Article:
Open Access

UV/Visible spectra of a series of natural and synthesised anthraquinones: experimental and quantum chemical approaches

  • El Hassane Anouar1Email author,
  • Che Puteh Osman1, 2,
  • Jean-Frédéric F Weber1, 3 and
  • Nor Hadiani Ismail1, 2
SpringerPlus20143:233

https://doi.org/10.1186/2193-1801-3-233

Received: 19 March 2014

Accepted: 30 April 2014

Published: 8 May 2014

Abstract

Root decoctions of anthraquinone-containing plants are often taken as postpartum tonic and aphrodisiac. Anthraquinones are known for their diverse biological activities, especially antioxidant and anticancer. A series of 35 anthraquinones was generated by isolation from Rubiaceae plants and synthesis. Their UV/vis spectrum depends on the nature and relative positions of auxochromic substituents on the basic skeleton. To predict the maximum absorption bands for the current series of anthraquinones, excited sate calculations were performed using TD-DFT, CIS, ZINDO methods. The results showed that the use of PBE0 or its combination with B3LYP and B3P86 hybrid functionals are the most suitable to reproduce accurately the experimental λMAX. The structure–property relationships (SPRs) were established based on structural and electronic properties of the anthraquinones and showed (i) the importance of the number and position of OH groups and (ii) the positive contribution of the electrophilicity and hardness as electronic descriptors on position and amplitude of the maximum absorption bands.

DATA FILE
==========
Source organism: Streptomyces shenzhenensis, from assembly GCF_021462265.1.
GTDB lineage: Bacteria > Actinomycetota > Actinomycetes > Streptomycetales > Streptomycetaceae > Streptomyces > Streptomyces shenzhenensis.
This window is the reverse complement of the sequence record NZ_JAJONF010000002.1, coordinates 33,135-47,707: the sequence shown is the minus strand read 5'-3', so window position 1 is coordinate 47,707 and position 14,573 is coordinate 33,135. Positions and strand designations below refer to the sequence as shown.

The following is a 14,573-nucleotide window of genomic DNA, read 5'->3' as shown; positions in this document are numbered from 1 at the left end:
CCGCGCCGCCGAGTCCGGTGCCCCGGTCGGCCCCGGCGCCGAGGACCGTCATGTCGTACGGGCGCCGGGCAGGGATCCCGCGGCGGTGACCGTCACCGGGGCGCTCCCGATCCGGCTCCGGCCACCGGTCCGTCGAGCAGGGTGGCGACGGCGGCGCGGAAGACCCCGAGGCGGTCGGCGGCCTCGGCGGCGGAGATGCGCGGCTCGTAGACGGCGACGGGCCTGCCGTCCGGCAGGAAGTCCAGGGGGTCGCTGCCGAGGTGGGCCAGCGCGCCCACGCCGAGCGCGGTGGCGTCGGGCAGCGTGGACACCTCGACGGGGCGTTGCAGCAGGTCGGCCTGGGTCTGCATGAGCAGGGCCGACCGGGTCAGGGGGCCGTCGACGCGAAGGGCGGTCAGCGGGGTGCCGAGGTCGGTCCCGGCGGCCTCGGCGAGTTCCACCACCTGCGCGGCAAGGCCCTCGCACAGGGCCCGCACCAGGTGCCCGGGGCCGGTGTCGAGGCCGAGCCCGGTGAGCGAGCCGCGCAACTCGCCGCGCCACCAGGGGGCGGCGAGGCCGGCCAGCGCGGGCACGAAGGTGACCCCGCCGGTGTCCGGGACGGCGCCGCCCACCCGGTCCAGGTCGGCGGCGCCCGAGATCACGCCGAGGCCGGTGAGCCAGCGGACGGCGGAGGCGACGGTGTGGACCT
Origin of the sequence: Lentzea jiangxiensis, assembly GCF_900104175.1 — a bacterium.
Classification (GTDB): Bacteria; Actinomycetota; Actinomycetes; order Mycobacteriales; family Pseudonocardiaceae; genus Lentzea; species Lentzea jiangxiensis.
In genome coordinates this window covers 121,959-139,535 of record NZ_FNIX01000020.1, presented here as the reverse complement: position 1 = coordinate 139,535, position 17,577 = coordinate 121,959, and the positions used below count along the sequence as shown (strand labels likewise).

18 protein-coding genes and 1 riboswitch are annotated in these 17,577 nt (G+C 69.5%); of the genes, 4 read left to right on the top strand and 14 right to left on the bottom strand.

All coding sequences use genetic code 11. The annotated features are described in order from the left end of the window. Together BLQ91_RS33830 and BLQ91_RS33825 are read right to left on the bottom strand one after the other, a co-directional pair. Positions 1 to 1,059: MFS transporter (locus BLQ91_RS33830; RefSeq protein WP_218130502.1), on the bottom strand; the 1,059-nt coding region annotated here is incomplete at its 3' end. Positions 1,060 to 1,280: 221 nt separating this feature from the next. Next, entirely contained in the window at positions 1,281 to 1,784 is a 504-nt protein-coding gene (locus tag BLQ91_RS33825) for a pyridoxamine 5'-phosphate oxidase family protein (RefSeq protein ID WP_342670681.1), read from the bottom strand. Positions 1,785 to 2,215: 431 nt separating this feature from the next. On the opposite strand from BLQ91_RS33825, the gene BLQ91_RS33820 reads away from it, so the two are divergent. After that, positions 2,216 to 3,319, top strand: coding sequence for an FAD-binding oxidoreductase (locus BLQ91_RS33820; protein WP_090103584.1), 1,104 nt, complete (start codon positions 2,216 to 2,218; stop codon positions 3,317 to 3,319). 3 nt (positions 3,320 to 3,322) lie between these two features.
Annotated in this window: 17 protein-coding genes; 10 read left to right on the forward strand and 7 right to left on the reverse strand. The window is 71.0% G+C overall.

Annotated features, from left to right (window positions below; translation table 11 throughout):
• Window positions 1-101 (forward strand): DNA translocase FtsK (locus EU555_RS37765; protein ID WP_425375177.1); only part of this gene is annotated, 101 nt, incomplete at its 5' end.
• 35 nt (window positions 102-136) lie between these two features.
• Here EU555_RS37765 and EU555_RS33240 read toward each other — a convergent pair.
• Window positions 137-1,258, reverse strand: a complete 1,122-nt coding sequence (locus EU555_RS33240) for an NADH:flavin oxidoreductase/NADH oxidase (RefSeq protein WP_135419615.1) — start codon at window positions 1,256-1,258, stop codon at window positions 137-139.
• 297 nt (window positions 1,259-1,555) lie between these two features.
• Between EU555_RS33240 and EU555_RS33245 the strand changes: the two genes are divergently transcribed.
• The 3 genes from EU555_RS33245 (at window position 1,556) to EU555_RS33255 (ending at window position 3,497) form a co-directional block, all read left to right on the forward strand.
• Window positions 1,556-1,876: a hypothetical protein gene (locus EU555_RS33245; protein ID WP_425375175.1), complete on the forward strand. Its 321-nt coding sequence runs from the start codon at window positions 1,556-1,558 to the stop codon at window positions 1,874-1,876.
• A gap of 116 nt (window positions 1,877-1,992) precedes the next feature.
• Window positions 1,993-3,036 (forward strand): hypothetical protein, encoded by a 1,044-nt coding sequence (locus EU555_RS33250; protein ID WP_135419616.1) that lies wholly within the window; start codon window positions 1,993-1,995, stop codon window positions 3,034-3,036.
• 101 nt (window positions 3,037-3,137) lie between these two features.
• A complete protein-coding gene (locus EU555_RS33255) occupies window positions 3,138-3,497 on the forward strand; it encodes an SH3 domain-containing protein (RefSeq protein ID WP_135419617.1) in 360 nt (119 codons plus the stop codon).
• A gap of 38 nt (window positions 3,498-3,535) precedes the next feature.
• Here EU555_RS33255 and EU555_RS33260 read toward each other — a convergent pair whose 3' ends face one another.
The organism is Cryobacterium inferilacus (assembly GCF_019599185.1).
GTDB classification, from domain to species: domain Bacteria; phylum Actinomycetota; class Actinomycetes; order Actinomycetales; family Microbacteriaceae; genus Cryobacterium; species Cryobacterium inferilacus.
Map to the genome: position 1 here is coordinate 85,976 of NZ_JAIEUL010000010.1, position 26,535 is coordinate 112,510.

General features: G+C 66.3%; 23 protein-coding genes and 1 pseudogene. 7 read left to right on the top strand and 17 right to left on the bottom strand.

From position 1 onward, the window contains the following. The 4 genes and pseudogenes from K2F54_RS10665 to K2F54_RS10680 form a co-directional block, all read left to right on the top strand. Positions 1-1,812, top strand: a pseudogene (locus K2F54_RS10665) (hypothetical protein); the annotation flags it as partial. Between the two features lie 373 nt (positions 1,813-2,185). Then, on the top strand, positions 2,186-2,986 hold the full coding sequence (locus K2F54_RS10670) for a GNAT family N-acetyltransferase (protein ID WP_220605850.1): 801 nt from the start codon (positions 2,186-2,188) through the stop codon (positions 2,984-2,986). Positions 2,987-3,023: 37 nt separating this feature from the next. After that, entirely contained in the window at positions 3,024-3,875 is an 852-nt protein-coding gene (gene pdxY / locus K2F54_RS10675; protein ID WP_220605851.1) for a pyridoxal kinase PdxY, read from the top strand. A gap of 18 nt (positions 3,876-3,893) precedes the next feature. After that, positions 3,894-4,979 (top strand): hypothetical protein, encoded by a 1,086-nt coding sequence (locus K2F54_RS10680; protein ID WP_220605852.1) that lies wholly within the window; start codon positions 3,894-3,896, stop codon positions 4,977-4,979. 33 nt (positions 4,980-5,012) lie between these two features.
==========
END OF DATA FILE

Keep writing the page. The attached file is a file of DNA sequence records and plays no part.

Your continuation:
Keywords

AnthraquinonesUV/visTD-DFTIEFPCMExcited states

Introduction

Quinones are widely distributed in nature as pigments and intermediates in cellular respiration and photosynthesis (Koyama 2006; Koyama et al. 2008). Among them, anthraquinones form the largest group. They include 1,4- and 9,10-anthraquinones. The latter can be obtained in nature from various types of biological sources, including bacteria, marine sponges, fungi, lichens and higher plants from various families such as Rubiaceae, Gesneriaceae, Scrophulariaceae, Rhamnaceae, Polygonaceae and Leguminosae (Schripsema & Dagnino 1996; Thomson 1971). Anthraquinones attracted attention since the last century due to their applications in medicine and their presence as major constituents in many medicinal plants. They are known for their diverse biological activities especially antioxidant and anticancer properties (Ismail & Mohidin 2002; Osman et al. 2010; Ali et al. 2000). Anthraquinones-containing plants such as Cassia alata, Prismatomeris sarmentosa, P. glabra, Morinda citrifolia, M. elliptica, Hedyotis capitellata, and Rennellia elliptica are often consumed for health and enhancement vitality (Osman et al. 2010; Faridah Hanum & Hamzah 1999; Chan-Blanco et al. 2006; Azmi et al. 2011; Burkill 1966; Ahmad et al. 2005). Root decoctions are taken as post-partum tonic and aphrodisiac. In the textile industry, anthraquinones are used as dyes, providing various shades of colour depending on the nature and positions of auxochromic groups on their basic skeleton (Thomson 1971; Hunger 2003; Jacquemin et al. 2007a). To rationalize UV/vis spectral features, experimentalists analyse the chromophores present in their structures. UV/vis spectra of anthraquinones show four π → π* absorption bands in the wavelength range 220–350 nm (i.e., due to Sπ→π* electronic transitions) and one n → π* absorption band at longer wavelengths, close to 400 nm (i.e., due to Sn→π* electronic transitions) (Diaz 1990).

The position and intensity of the absorption bands are strongly affected by the nature of the auxochromic substituents and environment (polar or apolar solvents). The UV/vis spectra of 1-hydroxyanthraquinones is determined primarily by their tautomeric or conformational structures (Fain et al. 2006). Intra- and intermolecular hydrogen bonding cause displacement towards longer wavelengths due the formation of a pseudo-ring through hydrogen bond, which increases the length of the conjugated system (Diaz 1990; 1991).